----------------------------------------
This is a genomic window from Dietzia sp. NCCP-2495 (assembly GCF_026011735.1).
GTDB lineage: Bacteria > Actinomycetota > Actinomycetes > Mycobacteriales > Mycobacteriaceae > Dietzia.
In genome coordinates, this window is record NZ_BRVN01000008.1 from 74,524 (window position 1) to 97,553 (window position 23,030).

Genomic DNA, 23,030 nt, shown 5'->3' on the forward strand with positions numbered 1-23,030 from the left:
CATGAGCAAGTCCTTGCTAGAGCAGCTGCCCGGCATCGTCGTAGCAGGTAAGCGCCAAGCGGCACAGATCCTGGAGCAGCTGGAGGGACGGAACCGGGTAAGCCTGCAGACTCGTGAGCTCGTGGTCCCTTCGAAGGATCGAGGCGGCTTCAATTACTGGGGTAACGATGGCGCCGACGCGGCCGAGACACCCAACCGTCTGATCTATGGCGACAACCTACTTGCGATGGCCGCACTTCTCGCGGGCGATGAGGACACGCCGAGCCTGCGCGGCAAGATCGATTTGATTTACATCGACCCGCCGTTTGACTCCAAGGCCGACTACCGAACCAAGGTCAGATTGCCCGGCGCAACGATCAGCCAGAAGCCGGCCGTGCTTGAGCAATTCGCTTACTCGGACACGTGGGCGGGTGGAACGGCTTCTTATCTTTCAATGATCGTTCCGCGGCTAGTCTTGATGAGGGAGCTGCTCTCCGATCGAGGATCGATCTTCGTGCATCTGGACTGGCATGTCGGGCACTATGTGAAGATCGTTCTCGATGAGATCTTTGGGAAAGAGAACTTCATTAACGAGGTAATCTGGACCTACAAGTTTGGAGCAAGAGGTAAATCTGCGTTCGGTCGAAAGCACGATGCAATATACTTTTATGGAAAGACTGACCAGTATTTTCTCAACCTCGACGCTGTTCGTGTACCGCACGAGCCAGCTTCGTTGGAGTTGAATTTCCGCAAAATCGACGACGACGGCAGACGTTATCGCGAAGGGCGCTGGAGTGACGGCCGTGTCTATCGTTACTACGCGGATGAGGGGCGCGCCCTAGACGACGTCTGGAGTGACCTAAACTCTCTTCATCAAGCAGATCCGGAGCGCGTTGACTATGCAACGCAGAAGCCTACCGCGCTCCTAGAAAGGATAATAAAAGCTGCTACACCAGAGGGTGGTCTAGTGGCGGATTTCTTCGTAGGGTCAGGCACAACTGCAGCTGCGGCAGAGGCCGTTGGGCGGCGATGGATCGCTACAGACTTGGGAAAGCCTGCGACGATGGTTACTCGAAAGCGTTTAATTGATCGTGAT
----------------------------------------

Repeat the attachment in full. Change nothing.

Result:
This is a genomic window from Dietzia sp. NCCP-2495 (assembly GCF_026011735.1).
GTDB lineage: Bacteria > Actinomycetota > Actinomycetes > Mycobacteriales > Mycobacteriaceae > Dietzia.
In genome coordinates, this window is record NZ_BRVN01000008.1 from 74,524 (window position 1) to 97,553 (window position 23,030).

Genomic DNA, 23,030 nt, shown 5'->3' on the forward strand with positions numbered 1-23,030 from the left:
CATGAGCAAGTCCTTGCTAGAGCAGCTGCCCGGCATCGTCGTAGCAGGTAAGCGCCAAGCGGCACAGATCCTGGAGCAGCTGGAGGGACGGAACCGGGTAAGCCTGCAGACTCGTGAGCTCGTGGTCCCTTCGAAGGATCGAGGCGGCTTCAATTACTGGGGTAACGATGGCGCCGACGCGGCCGAGACACCCAACCGTCTGATCTATGGCGACAACCTACTTGCGATGGCCGCACTTCTCGCGGGCGATGAGGACACGCCGAGCCTGCGCGGCAAGATCGATTTGATTTACATCGACCCGCCGTTTGACTCCAAGGCCGACTACCGAACCAAGGTCAGATTGCCCGGCGCAACGATCAGCCAGAAGCCGGCCGTGCTTGAGCAATTCGCTTACTCGGACACGTGGGCGGGTGGAACGGCTTCTTATCTTTCAATGATCGTTCCGCGGCTAGTCTTGATGAGGGAGCTGCTCTCCGATCGAGGATCGATCTTCGTGCATCTGGACTGGCATGTCGGGCACTATGTGAAGATCGTTCTCGATGAGATCTTTGGGAAAGAGAACTTCATTAACGAGGTAATCTGGACCTACAAGTTTGGAGCAAGAGGTAAATCTGCGTTCGGTCGAAAGCACGATGCAATATACTTTTATGGAAAGACTGACCAGTATTTTCTCAACCTCGACGCTGTTCGTGTACCGCACGAGCCAGCTTCGTTGGAGTTGAATTTCCGCAAAATCGACGACGACGGCAGACGTTATCGCGAAGGGCGCTGGAGTGACGGCCGTGTCTATCGTTACTACGCGGATGAGGGGCGCGCCCTAGACGACGTCTGGAGTGACCTAAACTCTCTTCATCAAGCAGATCCGGAGCGCGTTGACTATGCAACGCAGAAGCCTACCGCGCTCCTAGAAAGGATAATAAAAGCTGCTACACCAGAGGGTGGTCTAGTGGCGGATTTCTTCGTAGGGTCAGGCACAACTGCAGCTGCGGCAGAGGCCGTTGGGCGGCGATGGATCGCTACAGACTTGGGAAAGCCTGCGACGATGGTTACTCGAAAGCGTTTAATTGATCGTGAT